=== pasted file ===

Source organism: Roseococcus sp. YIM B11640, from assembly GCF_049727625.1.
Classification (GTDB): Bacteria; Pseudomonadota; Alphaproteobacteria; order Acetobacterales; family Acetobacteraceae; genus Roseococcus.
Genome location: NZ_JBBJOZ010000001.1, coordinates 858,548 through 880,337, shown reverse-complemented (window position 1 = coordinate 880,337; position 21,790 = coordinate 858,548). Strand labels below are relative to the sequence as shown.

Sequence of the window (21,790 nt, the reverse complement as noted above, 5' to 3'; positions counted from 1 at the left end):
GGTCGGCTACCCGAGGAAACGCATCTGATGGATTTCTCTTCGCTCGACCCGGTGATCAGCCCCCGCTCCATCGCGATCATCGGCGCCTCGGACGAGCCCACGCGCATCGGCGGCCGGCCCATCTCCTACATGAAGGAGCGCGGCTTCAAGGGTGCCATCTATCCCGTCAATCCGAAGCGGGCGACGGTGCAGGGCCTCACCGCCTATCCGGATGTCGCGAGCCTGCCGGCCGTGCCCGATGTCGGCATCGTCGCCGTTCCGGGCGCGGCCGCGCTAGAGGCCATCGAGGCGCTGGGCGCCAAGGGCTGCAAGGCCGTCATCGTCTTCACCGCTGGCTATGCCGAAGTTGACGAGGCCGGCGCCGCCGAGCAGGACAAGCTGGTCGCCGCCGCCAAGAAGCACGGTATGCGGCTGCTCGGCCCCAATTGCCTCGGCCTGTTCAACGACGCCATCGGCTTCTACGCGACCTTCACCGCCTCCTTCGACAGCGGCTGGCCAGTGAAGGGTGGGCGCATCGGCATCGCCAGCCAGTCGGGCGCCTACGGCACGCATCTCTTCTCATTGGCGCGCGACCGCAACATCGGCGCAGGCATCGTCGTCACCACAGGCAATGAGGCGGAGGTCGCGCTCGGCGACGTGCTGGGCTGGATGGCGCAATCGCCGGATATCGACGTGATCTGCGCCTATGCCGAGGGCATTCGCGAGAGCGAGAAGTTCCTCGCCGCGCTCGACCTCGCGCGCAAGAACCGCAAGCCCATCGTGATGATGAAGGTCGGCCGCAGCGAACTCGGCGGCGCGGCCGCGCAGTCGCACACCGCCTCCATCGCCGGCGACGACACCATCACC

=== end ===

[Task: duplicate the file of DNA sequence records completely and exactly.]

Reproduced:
Source organism: Roseococcus sp. YIM B11640, from assembly GCF_049727625.1.
Classification (GTDB): Bacteria; Pseudomonadota; Alphaproteobacteria; order Acetobacterales; family Acetobacteraceae; genus Roseococcus.
Genome location: NZ_JBBJOZ010000001.1, coordinates 858,548 through 880,337, shown reverse-complemented (window position 1 = coordinate 880,337; position 21,790 = coordinate 858,548). Strand labels below are relative to the sequence as shown.

Sequence of the window (21,790 nt, the reverse complement as noted above, 5' to 3'; positions counted from 1 at the left end):
GGTCGGCTACCCGAGGAAACGCATCTGATGGATTTCTCTTCGCTCGACCCGGTGATCAGCCCCCGCTCCATCGCGATCATCGGCGCCTCGGACGAGCCCACGCGCATCGGCGGCCGGCCCATCTCCTACATGAAGGAGCGCGGCTTCAAGGGTGCCATCTATCCCGTCAATCCGAAGCGGGCGACGGTGCAGGGCCTCACCGCCTATCCGGATGTCGCGAGCCTGCCGGCCGTGCCCGATGTCGGCATCGTCGCCGTTCCGGGCGCGGCCGCGCTAGAGGCCATCGAGGCGCTGGGCGCCAAGGGCTGCAAGGCCGTCATCGTCTTCACCGCTGGCTATGCCGAAGTTGACGAGGCCGGCGCCGCCGAGCAGGACAAGCTGGTCGCCGCCGCCAAGAAGCACGGTATGCGGCTGCTCGGCCCCAATTGCCTCGGCCTGTTCAACGACGCCATCGGCTTCTACGCGACCTTCACCGCCTCCTTCGACAGCGGCTGGCCAGTGAAGGGTGGGCGCATCGGCATCGCCAGCCAGTCGGGCGCCTACGGCACGCATCTCTTCTCATTGGCGCGCGACCGCAACATCGGCGCAGGCATCGTCGTCACCACAGGCAATGAGGCGGAGGTCGCGCTCGGCGACGTGCTGGGCTGGATGGCGCAATCGCCGGATATCGACGTGATCTGCGCCTATGCCGAGGGCATTCGCGAGAGCGAGAAGTTCCTCGCCGCGCTCGACCTCGCGCGCAAGAACCGCAAGCCCATCGTGATGATGAAGGTCGGCCGCAGCGAACTCGGCGGCGCGGCCGCGCAGTCGCACACCGCCTCCATCGCCGGCGACGACACCATCACC